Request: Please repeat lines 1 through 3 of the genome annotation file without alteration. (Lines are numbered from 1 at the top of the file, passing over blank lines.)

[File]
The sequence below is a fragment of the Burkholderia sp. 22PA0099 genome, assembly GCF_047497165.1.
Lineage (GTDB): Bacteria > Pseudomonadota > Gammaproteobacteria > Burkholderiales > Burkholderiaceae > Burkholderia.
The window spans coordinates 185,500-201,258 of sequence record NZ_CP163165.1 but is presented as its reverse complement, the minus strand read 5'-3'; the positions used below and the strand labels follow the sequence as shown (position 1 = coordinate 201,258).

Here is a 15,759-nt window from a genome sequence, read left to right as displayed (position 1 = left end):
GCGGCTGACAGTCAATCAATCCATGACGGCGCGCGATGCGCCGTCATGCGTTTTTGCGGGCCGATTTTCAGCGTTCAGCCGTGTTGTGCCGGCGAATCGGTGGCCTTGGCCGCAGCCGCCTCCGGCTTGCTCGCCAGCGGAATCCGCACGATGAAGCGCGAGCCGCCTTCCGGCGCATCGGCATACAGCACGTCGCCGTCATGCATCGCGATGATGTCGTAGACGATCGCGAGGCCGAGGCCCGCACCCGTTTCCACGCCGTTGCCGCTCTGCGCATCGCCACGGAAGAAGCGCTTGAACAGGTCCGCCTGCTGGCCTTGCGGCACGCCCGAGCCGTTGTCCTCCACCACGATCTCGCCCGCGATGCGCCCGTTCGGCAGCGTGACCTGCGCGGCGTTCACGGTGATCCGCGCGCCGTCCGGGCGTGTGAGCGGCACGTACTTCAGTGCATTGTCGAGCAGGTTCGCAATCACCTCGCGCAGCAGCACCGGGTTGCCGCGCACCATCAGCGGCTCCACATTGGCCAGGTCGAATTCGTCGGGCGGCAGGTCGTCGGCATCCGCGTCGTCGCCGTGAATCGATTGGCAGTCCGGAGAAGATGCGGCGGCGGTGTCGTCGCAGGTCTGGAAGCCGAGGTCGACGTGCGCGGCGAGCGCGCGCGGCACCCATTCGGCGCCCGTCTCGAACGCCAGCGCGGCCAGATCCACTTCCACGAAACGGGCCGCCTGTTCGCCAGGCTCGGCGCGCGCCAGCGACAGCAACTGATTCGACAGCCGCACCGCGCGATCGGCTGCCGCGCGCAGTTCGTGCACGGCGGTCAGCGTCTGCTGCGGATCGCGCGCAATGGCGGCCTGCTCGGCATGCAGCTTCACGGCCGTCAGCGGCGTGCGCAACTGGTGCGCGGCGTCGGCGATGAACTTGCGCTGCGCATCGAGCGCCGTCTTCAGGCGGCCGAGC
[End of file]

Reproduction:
The sequence below is a fragment of the Burkholderia sp. 22PA0099 genome, assembly GCF_047497165.1.
Lineage (GTDB): Bacteria > Pseudomonadota > Gammaproteobacteria > Burkholderiales > Burkholderiaceae > Burkholderia.
The window spans coordinates 185,500-201,258 of sequence record NZ_CP163165.1 but is presented as its reverse complement, the minus strand read 5'-3'; the positions used below and the strand labels follow the sequence as shown (position 1 = coordinate 201,258).